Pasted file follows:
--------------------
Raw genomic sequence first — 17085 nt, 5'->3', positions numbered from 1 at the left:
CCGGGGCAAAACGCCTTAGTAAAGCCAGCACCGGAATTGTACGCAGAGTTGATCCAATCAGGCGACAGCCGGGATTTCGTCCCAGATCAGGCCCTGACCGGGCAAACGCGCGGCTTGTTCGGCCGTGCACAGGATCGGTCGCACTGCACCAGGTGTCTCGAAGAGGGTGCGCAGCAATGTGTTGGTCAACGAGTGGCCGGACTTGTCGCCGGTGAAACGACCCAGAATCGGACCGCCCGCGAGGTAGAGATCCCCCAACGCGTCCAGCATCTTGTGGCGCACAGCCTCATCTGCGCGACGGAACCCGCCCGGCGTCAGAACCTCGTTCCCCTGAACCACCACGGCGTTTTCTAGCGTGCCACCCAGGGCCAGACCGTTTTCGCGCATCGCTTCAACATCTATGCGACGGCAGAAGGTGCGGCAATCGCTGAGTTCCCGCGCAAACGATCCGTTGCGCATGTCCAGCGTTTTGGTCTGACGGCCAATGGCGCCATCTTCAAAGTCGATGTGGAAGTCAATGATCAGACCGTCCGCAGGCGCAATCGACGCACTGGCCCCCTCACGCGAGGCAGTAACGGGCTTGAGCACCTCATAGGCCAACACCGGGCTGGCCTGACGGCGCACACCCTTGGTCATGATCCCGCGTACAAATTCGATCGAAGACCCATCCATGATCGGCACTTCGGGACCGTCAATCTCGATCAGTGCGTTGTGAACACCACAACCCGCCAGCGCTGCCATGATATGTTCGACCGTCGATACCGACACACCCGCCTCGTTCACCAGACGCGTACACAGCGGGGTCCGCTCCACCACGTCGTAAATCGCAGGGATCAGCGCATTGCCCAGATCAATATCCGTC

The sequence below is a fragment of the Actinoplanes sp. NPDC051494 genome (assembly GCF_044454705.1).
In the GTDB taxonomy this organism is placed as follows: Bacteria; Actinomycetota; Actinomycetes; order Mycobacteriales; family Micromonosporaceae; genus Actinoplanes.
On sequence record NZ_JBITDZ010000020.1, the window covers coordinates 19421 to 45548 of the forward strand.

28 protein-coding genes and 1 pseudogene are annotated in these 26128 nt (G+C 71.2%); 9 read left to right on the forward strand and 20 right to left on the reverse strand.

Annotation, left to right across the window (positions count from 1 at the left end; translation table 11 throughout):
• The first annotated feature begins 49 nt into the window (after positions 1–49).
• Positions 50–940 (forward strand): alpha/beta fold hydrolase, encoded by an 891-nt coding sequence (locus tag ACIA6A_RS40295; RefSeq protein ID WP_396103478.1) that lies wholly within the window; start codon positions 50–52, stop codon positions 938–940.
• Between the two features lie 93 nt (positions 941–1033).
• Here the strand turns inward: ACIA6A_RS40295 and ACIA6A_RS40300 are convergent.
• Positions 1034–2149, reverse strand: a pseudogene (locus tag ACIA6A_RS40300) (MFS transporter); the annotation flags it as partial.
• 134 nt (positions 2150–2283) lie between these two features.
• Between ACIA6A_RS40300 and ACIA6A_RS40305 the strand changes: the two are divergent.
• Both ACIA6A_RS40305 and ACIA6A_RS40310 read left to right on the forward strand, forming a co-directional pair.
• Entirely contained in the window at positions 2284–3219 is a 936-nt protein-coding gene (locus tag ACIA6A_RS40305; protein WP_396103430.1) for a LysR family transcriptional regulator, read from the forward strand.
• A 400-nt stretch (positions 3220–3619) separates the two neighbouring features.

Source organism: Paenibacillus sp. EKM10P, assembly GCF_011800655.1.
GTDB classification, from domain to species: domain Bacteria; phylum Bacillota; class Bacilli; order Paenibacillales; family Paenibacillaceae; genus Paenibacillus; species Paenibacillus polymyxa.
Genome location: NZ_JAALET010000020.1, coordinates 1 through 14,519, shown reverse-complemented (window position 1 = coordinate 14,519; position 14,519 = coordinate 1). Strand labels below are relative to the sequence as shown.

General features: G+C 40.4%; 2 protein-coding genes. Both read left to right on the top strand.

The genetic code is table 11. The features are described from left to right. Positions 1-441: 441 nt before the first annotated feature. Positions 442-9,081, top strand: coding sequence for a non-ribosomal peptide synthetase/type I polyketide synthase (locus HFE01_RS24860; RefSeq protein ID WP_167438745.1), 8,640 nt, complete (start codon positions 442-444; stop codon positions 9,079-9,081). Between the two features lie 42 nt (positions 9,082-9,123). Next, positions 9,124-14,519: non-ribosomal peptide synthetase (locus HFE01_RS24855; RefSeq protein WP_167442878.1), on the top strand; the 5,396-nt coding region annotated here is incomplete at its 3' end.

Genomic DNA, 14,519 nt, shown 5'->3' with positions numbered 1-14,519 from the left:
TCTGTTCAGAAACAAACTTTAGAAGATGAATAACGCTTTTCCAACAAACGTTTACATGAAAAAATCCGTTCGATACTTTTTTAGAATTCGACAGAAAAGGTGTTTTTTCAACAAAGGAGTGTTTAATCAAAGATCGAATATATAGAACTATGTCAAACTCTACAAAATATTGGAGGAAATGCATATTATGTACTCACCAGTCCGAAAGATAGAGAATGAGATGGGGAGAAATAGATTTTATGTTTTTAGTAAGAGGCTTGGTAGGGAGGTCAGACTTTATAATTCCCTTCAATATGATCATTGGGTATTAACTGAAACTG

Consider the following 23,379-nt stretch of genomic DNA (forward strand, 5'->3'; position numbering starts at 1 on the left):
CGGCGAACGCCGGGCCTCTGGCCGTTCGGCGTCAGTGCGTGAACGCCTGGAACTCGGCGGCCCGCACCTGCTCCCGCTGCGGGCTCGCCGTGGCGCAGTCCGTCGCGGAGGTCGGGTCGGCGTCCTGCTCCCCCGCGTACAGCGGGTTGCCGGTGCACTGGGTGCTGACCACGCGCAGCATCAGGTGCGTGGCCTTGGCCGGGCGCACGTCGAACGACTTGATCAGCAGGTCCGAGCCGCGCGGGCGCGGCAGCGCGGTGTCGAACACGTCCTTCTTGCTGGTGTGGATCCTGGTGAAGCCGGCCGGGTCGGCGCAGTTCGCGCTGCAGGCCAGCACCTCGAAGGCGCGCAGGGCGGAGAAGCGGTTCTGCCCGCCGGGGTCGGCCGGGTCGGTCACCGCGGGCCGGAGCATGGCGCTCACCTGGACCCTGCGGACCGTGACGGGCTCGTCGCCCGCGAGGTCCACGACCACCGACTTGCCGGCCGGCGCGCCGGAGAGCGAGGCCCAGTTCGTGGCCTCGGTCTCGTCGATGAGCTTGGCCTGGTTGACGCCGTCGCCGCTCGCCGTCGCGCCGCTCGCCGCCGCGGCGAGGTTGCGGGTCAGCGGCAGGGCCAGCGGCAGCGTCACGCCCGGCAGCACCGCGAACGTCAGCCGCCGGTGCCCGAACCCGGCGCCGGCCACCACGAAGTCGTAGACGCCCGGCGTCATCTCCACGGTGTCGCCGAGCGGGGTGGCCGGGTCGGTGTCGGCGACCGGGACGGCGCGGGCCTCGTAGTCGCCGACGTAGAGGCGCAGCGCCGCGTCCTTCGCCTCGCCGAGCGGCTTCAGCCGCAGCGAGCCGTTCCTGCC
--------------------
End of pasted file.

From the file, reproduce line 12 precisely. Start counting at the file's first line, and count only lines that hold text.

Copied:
• Positions 1034–2149, reverse strand: a pseudogene (locus tag ACIA6A_RS40300) (MFS transporter); the annotation flags it as partial.